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The Spokesman-Review Newspaper
Spokane, Washington  Est. May 19, 1883

Spokane might be socked with another snowy winter as La Nina forms

The Spokane region better brace for another snowy winter as a weak La Nina develops in the tropical Pacific Ocean.

It’s too early to say for sure, but the U.S. Climate Prediction Center put the odds of a La Nina at between 55 percent to 65 percent.

The La Nina winter of 2016-17 brought weeks of brutal weather, 61.5 inches of snow to Spokane and several rounds of freezing rain and drizzle.

The new La Nina predictions come as some areas in the region – especially the mountains – braced for National Weather Service forecasts of snow and cold Thursday and Friday. Several inches of snow were forecast by Friday morning in the central Panhandle mountains and Blue Mountains of southeast Washington.

A strong area of low pressure this week has brought the cooler conditions southward from the Gulf of Alaska and threatens to cause the first widespread frost in lower elevations Friday night. Spokane’s overnight low on Friday is expected to be 31 degrees.

Is this a harbinger of late fall and winter to come?

Jon Fox, forecaster for the weather service in Spokane, said he thinks Spokane will see plenty of snow, but not a brutal winter like the last one.

“I think it is going to be a more typical winter,” he said. The climate center also is predicting temperatures near normal. In Spokane, that means highs near freezing. In addition, the center is calling for greater-than-normal precipitation.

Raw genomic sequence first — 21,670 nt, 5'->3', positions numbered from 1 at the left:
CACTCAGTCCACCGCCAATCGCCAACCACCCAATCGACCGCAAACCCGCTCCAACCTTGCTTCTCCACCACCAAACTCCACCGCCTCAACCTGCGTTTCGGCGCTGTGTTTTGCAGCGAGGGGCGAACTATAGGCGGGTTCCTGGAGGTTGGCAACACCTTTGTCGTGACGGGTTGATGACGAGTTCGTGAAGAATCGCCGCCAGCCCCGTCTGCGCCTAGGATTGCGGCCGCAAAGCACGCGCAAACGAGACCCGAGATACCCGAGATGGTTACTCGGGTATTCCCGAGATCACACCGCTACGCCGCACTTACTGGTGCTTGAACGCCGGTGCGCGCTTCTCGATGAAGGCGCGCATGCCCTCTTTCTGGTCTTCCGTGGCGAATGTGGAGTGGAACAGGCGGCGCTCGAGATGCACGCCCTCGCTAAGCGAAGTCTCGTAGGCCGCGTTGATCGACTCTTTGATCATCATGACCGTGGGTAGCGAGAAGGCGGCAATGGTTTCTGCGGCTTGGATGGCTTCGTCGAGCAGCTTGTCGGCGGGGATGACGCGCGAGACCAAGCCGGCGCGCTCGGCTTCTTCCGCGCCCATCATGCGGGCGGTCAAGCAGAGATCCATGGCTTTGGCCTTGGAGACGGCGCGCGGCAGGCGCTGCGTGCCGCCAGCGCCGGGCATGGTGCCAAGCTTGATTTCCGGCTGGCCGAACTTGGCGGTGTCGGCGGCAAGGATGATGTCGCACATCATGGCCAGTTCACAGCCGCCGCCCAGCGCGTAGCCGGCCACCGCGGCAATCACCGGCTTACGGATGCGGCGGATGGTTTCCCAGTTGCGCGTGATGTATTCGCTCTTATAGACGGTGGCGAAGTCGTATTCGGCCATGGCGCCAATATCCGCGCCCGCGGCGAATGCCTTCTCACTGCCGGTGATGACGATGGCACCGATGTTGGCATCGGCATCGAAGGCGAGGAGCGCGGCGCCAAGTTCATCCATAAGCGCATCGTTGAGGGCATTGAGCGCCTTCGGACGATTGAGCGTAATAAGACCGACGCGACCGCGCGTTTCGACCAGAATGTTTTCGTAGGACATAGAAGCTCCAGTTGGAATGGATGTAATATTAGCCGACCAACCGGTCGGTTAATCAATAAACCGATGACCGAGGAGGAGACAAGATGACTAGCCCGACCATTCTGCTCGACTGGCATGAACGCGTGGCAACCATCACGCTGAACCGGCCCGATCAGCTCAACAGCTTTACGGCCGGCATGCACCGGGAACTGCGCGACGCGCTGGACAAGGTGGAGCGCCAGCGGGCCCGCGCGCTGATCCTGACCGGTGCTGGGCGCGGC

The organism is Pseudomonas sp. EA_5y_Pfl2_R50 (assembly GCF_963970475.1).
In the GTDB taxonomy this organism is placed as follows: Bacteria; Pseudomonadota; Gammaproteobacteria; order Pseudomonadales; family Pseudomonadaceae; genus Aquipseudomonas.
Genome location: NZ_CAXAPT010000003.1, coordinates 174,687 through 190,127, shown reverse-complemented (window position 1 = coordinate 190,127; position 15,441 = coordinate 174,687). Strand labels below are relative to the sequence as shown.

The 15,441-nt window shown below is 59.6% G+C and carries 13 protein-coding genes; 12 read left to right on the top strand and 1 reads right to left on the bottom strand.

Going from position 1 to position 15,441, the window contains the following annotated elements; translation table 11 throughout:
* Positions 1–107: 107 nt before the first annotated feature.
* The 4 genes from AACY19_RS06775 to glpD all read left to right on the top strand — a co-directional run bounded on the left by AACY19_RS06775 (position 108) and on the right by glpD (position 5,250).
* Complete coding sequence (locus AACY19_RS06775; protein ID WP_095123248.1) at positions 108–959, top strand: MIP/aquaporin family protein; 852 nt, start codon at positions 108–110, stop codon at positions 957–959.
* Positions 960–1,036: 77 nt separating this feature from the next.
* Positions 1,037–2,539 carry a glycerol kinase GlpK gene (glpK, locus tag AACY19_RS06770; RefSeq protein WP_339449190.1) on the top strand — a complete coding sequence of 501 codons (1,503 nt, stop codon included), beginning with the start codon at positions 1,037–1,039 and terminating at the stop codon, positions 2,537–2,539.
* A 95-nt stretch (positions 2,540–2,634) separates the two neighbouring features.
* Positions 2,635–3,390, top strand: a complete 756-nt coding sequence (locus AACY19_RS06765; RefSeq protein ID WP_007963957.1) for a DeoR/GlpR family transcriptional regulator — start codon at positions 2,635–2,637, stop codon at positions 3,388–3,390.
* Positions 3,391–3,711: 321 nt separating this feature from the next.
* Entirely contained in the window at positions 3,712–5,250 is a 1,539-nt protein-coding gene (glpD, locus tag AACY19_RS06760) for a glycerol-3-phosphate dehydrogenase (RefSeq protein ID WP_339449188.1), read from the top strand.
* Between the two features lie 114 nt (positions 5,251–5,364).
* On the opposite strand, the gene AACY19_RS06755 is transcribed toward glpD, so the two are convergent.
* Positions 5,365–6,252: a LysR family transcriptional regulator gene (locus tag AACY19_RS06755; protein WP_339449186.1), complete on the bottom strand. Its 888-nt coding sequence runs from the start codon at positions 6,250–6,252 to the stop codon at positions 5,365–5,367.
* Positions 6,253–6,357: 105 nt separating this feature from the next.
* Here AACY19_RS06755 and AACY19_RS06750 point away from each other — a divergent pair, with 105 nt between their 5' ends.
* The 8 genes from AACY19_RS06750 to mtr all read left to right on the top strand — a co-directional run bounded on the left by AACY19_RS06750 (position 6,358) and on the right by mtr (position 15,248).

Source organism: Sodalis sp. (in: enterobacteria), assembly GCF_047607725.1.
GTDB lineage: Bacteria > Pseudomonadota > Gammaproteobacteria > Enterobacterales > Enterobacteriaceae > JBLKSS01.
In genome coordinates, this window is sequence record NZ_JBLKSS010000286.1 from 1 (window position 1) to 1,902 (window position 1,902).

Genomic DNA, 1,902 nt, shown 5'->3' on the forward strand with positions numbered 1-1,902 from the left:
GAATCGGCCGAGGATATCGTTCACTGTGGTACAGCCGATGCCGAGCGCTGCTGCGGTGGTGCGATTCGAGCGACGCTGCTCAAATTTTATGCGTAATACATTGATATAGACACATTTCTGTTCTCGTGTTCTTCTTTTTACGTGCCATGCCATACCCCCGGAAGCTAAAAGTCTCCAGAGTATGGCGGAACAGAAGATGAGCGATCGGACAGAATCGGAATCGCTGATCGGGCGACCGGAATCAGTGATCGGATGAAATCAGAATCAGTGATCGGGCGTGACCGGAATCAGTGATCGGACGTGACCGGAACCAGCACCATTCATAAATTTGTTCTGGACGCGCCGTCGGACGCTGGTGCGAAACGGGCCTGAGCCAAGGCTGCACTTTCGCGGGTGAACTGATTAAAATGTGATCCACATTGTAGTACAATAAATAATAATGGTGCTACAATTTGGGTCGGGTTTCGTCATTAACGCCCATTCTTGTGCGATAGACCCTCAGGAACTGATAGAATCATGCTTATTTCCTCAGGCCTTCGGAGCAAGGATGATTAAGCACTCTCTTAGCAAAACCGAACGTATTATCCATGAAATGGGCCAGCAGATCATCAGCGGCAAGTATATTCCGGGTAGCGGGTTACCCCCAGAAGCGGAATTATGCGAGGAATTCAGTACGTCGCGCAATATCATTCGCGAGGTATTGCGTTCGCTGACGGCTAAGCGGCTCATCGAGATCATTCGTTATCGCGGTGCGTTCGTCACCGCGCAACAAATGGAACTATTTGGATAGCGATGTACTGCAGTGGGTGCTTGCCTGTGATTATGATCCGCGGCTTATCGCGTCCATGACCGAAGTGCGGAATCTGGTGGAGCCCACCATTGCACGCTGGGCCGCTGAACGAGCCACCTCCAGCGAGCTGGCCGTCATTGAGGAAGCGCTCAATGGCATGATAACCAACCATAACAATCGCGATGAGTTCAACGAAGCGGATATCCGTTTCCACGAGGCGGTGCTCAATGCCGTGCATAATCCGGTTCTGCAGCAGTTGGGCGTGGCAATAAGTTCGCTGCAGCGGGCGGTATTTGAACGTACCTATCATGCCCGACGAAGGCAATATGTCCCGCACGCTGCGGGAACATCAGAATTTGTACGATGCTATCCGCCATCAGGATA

Even so, that means a chance of more than 45 inches of snow, which is the city’s average snowfall for the past three decades.

Fox said La Nina is just one climate variation that can affect winter weather, so a weak La Nina might not deliver a strong winter punch.

“There are so many variables that go into the equation,” Fox said.

The La Nina cooling in the tropics could cause the storm track, or jet stream, to split, with one branch coming southward from the Gulf of Alaska and another branch coming onshore from the subtropics with plenty of moisture. When the two combine, the result is snow even in lower elevations.

Heavy snowfall in Oregon, California and Southern Idaho last winter was a classic case of La Nina.

In the record-setting winter of 2008-09, Spokane saw 74 inches of snow in three weeks.

But in the La Nina winter of 2005-06, Spokane saw just 27.3 inches of snow.

Ski areas can only hope for the stronger, snowier version.

Brad McQuarrie, general manager at Mt. Spokane Ski and Snowboard Park, said snow on the ground in lower elevations has the effect of getting people excited to go skiing, resulting in more skiers and boarders flocking to the mountains.

The Mt. Spokane Facebook page is calling for a “three-peat” this year with the third good ski season in a row.

“We are looking forward to a good season,” McQuarrie said.

In fact, Mount Spokane got its second round of snow Wednesday morning after an early season cool down brought the first snow to the mountain in September.

At Silver Mountain Resort above Kellogg, the mountain web cam at the top of the resort’s gondola terminal at 5,700 feet in elevation showed a good covering of snow Thursday afternoon.

This week’s cooler autumn weather should lift for Sunday and Monday, when drier, milder air is expected. However, more showers are likely starting on Tuesday as the region comes under a moist flow off the Pacific Ocean.

Showers are expected Friday with a high of only 48 degrees. Highs should warm to around 50 on Saturday, 55 on Sunday and 60 on Monday. Lows should go from 31 Friday night to the mid-30s over the weekend.